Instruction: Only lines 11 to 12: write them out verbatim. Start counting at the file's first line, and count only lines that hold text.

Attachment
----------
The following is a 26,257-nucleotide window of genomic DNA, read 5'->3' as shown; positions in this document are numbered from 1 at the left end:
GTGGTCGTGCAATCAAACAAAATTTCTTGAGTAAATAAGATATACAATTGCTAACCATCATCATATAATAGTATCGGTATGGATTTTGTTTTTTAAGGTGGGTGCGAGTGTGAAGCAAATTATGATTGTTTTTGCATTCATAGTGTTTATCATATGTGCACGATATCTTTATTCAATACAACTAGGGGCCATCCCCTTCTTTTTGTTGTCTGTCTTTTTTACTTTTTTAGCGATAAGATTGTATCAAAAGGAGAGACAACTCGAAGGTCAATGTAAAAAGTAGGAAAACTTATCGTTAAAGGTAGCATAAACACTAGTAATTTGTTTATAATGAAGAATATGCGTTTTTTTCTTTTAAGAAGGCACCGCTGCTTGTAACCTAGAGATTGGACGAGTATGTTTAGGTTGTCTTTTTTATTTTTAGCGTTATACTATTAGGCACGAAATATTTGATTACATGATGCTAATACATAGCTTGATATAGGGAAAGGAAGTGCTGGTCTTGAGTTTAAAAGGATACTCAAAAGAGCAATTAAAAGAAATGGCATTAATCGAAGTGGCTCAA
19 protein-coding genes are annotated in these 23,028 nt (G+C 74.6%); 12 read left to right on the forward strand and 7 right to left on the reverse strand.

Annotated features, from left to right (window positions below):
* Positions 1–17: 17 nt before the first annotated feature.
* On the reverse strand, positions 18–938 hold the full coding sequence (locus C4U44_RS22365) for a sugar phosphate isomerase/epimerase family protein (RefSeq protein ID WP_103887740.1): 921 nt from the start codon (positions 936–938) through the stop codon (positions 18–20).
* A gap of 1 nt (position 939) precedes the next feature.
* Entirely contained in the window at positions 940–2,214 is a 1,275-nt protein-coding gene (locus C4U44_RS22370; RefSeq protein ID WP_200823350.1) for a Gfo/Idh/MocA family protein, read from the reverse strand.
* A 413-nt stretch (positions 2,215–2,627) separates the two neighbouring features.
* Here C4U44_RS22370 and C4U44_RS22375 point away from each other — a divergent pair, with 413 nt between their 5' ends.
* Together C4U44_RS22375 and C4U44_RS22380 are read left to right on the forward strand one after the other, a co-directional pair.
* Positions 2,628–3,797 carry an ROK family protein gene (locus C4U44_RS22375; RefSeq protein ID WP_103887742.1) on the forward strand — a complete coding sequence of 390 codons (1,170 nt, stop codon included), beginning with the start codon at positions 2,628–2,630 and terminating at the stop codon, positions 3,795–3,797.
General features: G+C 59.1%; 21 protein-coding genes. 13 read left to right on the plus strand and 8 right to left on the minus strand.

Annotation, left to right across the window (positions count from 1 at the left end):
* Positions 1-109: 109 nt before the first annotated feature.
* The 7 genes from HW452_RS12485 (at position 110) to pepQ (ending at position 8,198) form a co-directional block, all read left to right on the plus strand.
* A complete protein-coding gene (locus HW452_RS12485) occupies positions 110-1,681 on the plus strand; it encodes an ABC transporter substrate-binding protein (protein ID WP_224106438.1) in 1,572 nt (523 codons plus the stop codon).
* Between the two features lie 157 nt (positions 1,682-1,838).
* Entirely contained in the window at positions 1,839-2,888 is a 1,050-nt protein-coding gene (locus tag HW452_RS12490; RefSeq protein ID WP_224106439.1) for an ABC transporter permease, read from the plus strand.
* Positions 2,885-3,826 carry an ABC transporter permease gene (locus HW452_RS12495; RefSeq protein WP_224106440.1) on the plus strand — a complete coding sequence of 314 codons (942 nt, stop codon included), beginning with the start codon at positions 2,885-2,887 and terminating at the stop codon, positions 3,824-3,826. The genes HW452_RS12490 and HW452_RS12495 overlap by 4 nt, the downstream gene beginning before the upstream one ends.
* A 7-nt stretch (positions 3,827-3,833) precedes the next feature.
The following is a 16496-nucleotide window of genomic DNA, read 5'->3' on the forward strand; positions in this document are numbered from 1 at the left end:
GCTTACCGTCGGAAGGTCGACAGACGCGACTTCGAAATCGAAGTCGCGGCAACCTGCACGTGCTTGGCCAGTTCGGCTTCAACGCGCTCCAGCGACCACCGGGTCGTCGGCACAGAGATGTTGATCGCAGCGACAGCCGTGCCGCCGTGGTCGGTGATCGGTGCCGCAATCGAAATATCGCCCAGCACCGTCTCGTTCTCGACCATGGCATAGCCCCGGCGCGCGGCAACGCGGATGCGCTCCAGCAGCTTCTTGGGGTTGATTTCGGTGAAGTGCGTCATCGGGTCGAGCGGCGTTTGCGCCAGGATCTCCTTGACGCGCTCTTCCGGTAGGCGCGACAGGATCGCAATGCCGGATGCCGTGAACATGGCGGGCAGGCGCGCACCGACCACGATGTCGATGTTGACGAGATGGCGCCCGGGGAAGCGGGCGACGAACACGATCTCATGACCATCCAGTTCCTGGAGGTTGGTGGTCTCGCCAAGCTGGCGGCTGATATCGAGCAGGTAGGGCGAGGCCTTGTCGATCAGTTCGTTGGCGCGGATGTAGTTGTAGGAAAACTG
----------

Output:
* Together C4U44_RS22375 and C4U44_RS22380 are read left to right on the forward strand one after the other, a co-directional pair.
* Positions 2,628–3,797 carry an ROK family protein gene (locus C4U44_RS22375; RefSeq protein ID WP_103887742.1) on the forward strand — a complete coding sequence of 390 codons (1,170 nt, stop codon included), beginning with the start codon at positions 2,628–2,630 and terminating at the stop codon, positions 3,795–3,797.